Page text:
Sanded and varnished wooden floorboards can be an attractive feature of a property. They look great, are practical and are easy to keep clean. Some properties come with wooden floors, while others can be exposed and sanded after lifting a carpet from the floor. This article looks at some tips for doing a great sanding job.
Preparation Is Vital
The hard work when sanding a floor is in the preparation. Like most jobs, the better you prepare, the better the end result will be. Make sure that everything—including sofas and chairs—can be temporarily stored in another part of your home until you complete the sanding job. People who do half of the floor, and then move furniture and sand the other half, do an inferior-looking job. Remember to thoroughly vacuum the whole floor before sanding, too.
Remove the Nails
After the space is free of furniture, you must spend some time removing or pounding in any projecting nails. Most guidelines will tell you to remove every nail on the floor. Projecting nails will not only rip the sandpaper and potentially damage the machine, they can prevent an even sanding job. You should use a hammer to pound nails back into the floor and a pry bar to remove the nails that project out more.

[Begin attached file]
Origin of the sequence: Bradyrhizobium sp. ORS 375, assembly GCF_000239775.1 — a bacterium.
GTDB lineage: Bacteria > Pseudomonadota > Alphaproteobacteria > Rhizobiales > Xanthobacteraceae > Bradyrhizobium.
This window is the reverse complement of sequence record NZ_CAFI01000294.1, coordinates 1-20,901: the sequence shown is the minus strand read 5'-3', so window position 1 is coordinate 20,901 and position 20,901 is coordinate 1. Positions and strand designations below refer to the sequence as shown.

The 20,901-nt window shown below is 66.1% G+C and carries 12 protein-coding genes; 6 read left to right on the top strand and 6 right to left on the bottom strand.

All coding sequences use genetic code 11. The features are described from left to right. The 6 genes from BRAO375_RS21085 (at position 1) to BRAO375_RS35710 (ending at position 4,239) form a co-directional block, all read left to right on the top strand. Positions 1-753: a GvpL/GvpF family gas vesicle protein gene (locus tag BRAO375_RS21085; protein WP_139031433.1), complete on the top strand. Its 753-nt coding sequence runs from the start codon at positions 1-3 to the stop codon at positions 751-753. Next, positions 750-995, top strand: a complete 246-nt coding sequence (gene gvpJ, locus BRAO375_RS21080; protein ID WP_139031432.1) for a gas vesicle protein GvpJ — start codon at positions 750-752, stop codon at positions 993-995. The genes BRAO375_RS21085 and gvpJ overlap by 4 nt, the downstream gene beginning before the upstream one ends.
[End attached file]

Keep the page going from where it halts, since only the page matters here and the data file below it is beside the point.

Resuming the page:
Get More Sandpaper Than You Think You Need
They key to doing a quick and professional sanding job is by frequently replacing the sandpaper. Too many people use the sandpaper for too long, meaning that they create more work for themselves, as they have to go back over some areas. When hiring the sanding machines, check that you can return any unused sandpaper and get your money back. Get more sandpaper than you think you will need, and regularly change the paper.
Always Use Fine Paper After Rough Paper
It can be tempting to sand the whole floor with just the rough sandpaper and neglect to go over the whole floor again with a fine graded sandpaper. This won't give your floor the best possible finish. The rough paper will work on the paint or varnish, restoring the wood to a rough but clean finish. The fine paper will smooth out the rough finish, making the floor easier to paint or varnish, as well as maintain. It is even worth the effort to finish the wood off with a very fine grade of sand paper.
Use the edge sander to sand the wood around the perimeter of the space, then use the main sander to sand the space inside the perimeter. For more tips or suggestions, consult resources like Virginia Building Supplies.